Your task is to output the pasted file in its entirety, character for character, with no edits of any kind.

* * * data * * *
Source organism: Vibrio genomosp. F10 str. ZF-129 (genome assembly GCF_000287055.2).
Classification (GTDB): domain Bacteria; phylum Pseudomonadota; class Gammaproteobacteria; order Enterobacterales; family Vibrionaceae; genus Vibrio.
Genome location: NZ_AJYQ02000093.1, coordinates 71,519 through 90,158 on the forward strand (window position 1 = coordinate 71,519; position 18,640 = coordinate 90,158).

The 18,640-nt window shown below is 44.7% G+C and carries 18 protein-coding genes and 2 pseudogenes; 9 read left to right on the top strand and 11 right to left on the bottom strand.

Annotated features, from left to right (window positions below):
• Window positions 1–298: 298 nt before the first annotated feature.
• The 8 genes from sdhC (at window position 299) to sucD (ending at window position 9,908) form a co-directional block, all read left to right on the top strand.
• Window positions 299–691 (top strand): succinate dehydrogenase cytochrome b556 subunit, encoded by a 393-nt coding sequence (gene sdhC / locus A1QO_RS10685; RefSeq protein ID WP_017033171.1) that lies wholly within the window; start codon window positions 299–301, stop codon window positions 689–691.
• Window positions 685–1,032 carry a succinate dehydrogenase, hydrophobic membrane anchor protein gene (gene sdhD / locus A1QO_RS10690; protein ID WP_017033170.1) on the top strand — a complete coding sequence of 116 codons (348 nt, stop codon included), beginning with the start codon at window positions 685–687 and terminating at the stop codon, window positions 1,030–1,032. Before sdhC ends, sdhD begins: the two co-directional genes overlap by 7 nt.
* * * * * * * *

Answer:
Source organism: Vibrio genomosp. F10 str. ZF-129 (genome assembly GCF_000287055.2).
Classification (GTDB): domain Bacteria; phylum Pseudomonadota; class Gammaproteobacteria; order Enterobacterales; family Vibrionaceae; genus Vibrio.
Genome location: NZ_AJYQ02000093.1, coordinates 71,519 through 90,158 on the forward strand (window position 1 = coordinate 71,519; position 18,640 = coordinate 90,158).

The 18,640-nt window shown below is 44.7% G+C and carries 18 protein-coding genes and 2 pseudogenes; 9 read left to right on the top strand and 11 right to left on the bottom strand.

Annotated features, from left to right (window positions below):
• Window positions 1–298: 298 nt before the first annotated feature.
• The 8 genes from sdhC (at window position 299) to sucD (ending at window position 9,908) form a co-directional block, all read left to right on the top strand.
• Window positions 299–691 (top strand): succinate dehydrogenase cytochrome b556 subunit, encoded by a 393-nt coding sequence (gene sdhC / locus A1QO_RS10685; RefSeq protein ID WP_017033171.1) that lies wholly within the window; start codon window positions 299–301, stop codon window positions 689–691.
• Window positions 685–1,032 carry a succinate dehydrogenase, hydrophobic membrane anchor protein gene (gene sdhD / locus A1QO_RS10690; protein ID WP_017033170.1) on the top strand — a complete coding sequence of 116 codons (348 nt, stop codon included), beginning with the start codon at window positions 685–687 and terminating at the stop codon, window positions 1,030–1,032. Before sdhC ends, sdhD begins: the two co-directional genes overlap by 7 nt.